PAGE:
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  • Montreal bus driver celebrates 40 years of official bilingualism by throwing English-speaking passenger off her bus

    Bus No. 66 requires French as well as exact change

Comments

tinkerstewart@gmail.com Sep 13, 2009 9:01 pm

I think the bus driver went overboard to be rude to someone ignorant ofthe language. How can that be friendly? And her colleagues stand up forher? Quelle gaucherie! I'll stay away from that foreign country for sure!Tom Stewart in Beautiful Friendly Oregon USA!

Reply to tinkerstewart@gmail.com at 9:01 pm
dcblair@gmail.com Sep 13, 2009 9:02 pm

This incident, but more strikingly the driver's boss's defense of it, illustrates why tourism in Quebec will be forever limited! Further, the boss's response, vis a vis placement of bilingual drivers on tourist routes, makes one wonder about the racism involved here: the bias was against a Pakistani. Shame on Quebec! dblair

Reply to dcblair@gmail.com at 9:02 pm
ryan.skinnell@asu.edu Sep 14, 2009 11:19 am

I can't help but wonder how this issue might split "English Only" proponents. On one hand, I can imagine people being outraged that all the passengers on a city bus would be expelled and punished because one passenger asked for the time in a "non-official language." It's ludicrous. On the other hand, the bus driver's defense of "French Only" is precisely the kind of action "English Only" proponents would seem to have to support. So, the question seems to be, "Do you support common-sense or an official language?" It doesn't seem like both can win out in this case.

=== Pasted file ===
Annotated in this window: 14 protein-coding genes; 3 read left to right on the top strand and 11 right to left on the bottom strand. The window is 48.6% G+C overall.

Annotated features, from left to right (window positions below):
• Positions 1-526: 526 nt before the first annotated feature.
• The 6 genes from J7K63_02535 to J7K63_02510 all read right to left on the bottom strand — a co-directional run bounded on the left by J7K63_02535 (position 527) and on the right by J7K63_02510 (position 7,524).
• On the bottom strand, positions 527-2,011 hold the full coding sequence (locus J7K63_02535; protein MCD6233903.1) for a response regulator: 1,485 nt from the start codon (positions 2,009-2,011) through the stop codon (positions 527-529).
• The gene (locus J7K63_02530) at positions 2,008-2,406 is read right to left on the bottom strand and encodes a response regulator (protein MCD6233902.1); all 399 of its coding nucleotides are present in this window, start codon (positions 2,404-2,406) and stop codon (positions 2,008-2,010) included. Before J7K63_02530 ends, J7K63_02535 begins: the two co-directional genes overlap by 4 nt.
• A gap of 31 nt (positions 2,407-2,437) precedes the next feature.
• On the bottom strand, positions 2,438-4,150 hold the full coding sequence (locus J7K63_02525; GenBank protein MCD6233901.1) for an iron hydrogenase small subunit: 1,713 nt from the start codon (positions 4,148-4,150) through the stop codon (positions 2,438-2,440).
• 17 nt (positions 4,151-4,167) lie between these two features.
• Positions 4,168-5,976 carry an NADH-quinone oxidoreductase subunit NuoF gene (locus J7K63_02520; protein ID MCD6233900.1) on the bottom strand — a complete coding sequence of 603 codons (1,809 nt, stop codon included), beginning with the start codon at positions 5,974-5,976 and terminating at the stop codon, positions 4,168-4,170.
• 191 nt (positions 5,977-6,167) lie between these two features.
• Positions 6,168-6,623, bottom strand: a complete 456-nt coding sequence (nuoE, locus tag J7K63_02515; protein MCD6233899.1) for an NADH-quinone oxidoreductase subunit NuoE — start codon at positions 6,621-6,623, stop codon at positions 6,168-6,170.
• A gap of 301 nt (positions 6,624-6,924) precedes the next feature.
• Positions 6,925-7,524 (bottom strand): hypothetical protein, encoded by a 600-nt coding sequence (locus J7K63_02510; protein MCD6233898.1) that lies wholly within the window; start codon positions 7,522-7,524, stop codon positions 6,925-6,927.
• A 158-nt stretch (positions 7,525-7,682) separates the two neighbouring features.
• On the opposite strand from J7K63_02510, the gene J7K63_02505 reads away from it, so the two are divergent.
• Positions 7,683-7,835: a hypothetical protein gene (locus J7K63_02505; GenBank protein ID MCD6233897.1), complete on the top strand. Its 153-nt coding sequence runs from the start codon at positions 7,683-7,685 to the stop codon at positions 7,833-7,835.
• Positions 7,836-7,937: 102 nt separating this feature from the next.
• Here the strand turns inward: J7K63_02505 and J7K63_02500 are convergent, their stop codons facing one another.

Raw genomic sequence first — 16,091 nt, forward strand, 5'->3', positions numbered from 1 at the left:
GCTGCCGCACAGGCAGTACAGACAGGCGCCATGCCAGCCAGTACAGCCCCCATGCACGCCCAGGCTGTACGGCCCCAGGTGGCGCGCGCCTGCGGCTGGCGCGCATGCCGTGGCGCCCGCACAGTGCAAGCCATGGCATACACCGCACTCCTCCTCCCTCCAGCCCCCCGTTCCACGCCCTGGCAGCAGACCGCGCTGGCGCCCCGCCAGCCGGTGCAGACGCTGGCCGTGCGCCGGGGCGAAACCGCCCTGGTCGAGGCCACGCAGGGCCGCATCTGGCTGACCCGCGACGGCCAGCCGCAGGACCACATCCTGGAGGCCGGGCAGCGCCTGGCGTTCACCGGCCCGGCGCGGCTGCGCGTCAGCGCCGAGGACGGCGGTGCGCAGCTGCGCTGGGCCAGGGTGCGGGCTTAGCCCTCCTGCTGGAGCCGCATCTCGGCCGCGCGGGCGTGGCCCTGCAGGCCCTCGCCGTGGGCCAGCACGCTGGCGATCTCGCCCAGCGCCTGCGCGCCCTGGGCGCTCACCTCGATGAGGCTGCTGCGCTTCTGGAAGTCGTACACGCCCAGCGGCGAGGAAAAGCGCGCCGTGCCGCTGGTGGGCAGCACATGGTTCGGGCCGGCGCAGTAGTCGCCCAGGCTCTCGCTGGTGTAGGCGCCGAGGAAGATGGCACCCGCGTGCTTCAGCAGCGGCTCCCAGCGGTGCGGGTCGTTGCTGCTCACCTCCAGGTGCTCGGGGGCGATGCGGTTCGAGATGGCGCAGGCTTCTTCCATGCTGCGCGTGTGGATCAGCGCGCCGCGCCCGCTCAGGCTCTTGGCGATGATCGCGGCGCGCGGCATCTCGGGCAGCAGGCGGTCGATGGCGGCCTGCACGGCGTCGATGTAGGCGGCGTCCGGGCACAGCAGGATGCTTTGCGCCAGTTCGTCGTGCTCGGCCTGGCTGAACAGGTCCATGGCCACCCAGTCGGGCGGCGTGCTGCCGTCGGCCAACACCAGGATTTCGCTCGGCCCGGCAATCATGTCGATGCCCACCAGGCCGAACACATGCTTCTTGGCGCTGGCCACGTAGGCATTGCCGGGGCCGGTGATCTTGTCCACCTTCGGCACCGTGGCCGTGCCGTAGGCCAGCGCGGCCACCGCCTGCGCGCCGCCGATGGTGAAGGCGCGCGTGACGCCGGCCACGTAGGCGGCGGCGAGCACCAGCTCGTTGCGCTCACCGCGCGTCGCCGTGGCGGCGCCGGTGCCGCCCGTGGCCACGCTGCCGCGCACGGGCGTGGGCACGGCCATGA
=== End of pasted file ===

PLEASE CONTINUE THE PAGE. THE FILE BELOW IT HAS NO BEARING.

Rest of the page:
Reply to ryan.skinnell@asu.edu at 11:19 am
sa1157@lycos.com Sep 19, 2009 10:12 am

I work in New York, but we often get wrong-number calls from Quebec. I always thought it was bizarre that when I said "I don't speak French" in my terrible French (I only know a few phrases), the Quebecois would actually ARGUE with me, that yes, I clearly DO speak French! Why, I wondered, would they think I was lying?? Now, I realize, it's because they think it's perfectly normal to lie that you don't speak English. I learned that the solution was to stop trying to pronounce the words correctly and really mangle the accent - SAY NAY PAH ROJERS - to remove any doubts about my linguistic ignorance.

Reply to sa1157@lycos.com at 10:12 am